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updated: 10/2/2012 4:40 PM

Advocate Good Shepherd doctor on "Flu Season: Myth Busters"

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  • Daniel Shiba, M.D.

      Daniel Shiba, M.D.

 
Daniel Shiba, M.D.

Flu Season: Myth Busters
What is really true about the flu and why you should get vaccinated.

Myth #1: The flu can be bad, but it's not life-threatening.

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The flu, also known as influenza, is a serious disease and it can be life threatening. In fact, the seasonal flu combined with pneumonia is among our nation's top ten leading causes of death. Each year hundreds of thousands of people in the U.S. are hospitalized due to influenza. Depending on the severity of the virus each season, 3,000 to 49,000 people die from flu complications every year.

Myth #2: The flu is only dangerous to the elderly; young people do not need the flu shot.

This is quite possibly the most common misconception about the influenza virus, however, the truth is that influenza affects everybody differently and can be dangerous regardless of one's age. In fact, children have the highest incidence of infection by the influenza virus. Although, flu-related death is most common among the elderly: approximately 90% of influenza related deaths occur among people ages 65 and older. People with medical disease such as asthma, diabetes, and chronic lung disease are in a high-risk category for serious flu complications. Pregnant women and care-givers are strongly encouraged to obtain vaccinations to prevent from spreading the virus to others. Still, everyone ages 6 months and older should get a flu shot every season.

Myth #3: You can get the flu from a seasonal influenza vaccination or "flu shot".

Medical experts are perplexed that people believe this myth. In reality, it is impossible to get the flu as a result of vaccination. The virus in the flu shot is completely inactivated; therefore, the virus is dead and cannot infect you. The nasal spray vaccine, "FluMist", does contain an accentuated live virus. In this case, however, the virus is deliberately weakened and specifically engineered to remove components that cause infection and make people sick. Coincidentally, some people will get influenza just after receiving their vaccine. This is because the effects of the vaccination take about 2 weeks to kick in. Once antibodies build up in the body they will mitigate an existing virus and prevent further infection.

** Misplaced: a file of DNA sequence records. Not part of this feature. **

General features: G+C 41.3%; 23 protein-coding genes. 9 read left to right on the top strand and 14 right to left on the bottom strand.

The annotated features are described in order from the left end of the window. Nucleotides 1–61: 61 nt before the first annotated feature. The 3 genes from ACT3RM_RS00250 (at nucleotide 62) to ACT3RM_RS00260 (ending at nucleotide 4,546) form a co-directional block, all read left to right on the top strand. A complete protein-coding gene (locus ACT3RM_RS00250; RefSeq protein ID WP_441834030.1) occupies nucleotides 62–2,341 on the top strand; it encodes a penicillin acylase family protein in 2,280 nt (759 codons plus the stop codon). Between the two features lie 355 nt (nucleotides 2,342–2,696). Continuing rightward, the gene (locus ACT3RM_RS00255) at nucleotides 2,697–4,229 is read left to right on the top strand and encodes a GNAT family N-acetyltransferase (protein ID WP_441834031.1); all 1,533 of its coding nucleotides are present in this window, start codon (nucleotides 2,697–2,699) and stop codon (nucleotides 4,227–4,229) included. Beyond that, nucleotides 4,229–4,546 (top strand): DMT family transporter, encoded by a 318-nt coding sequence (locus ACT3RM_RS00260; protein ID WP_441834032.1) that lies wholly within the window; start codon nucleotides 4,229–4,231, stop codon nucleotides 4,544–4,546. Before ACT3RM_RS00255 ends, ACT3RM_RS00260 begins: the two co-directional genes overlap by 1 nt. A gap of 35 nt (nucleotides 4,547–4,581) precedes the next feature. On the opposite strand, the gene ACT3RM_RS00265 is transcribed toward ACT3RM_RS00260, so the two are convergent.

Myth #4: The stomach flu is a type of influenza.

The term "flu" is used loosely in society today. We sometimes refer to gastrointestinal viruses as the "stomach flu" however this type of illness is generally unrelated to the influenza virus. Children may experience some stomach upset with influenza. Vomiting and diarrhea have also been characteristic of the swine flu. Though typically, influenza causes symptoms like sore throat, coughing, congestion, chills, body aches and fever; upset stomach is rare for adults.

Myth #5: There is no need to get vaccinated if…1) you've already been sick 2) it's too late in the season.

The influenza virus is not the chicken pox. If you have already been sick with the flu, there is still a possibility of contracting the virus again. The influenza virus comes in many forms and is always changing. (That's why it is recommended you get vaccinated every year). Even if you have experienced flu-like symptoms this season, it is in your best interest to get vaccinated to prevent another infection and minimize the spread of the virus to others.
Moreover, it is never too late to get a flu shot. Though, it is best to obtain your shot early in the flu season (September), vaccines are usually available through December and January. It is important to immunize yourself because sometimes flu season doesn't peak until February or March.

Flu vaccinations are currently available in both the shot and nasal spray forms. You can obtain free vaccinations at any pharmacy in your area. For a complete list of locations, times, and offers visit The Flu Vaccine Finder online at http://flushot.healthmap.org.

Daniel Shiba, M.D. is a family medical practitioner and a member of the Advocate Medical Group. He studied at the University of Illinois, Chicago, in the College of Medicine and performed his residency with Advocate Lutheran General Hospital. Dr. Shiba has an office location in Algonquin at 2284 W. County Line Road, Algonquin, IL 60102. For more information or to schedule an appointment with Dr. Shiba, call (800) 3ADVOCATE (800) 323-8622.

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